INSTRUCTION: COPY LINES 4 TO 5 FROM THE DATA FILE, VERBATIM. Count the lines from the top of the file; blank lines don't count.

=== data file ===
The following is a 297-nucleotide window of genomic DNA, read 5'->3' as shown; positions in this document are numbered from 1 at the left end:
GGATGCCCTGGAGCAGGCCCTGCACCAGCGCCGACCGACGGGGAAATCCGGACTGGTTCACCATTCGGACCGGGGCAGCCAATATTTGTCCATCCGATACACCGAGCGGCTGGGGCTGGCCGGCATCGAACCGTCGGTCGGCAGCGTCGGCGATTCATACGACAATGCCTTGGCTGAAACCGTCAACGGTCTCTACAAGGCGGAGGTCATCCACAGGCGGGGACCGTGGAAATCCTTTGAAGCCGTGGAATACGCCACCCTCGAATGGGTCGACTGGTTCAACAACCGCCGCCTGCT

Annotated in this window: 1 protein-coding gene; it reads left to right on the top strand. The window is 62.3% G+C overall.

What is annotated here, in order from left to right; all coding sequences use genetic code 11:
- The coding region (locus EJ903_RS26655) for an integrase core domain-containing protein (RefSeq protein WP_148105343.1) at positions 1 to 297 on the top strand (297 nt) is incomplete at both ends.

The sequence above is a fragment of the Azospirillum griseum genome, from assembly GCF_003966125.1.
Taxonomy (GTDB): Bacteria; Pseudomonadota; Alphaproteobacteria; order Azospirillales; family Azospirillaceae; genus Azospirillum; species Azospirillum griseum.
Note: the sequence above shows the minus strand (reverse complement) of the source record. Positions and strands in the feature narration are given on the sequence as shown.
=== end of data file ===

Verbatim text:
What is annotated here, in order from left to right; all coding sequences use genetic code 11:
- The coding region (locus EJ903_RS26655) for an integrase core domain-containing protein (RefSeq protein WP_148105343.1) at positions 1 to 297 on the top strand (297 nt) is incomplete at both ends.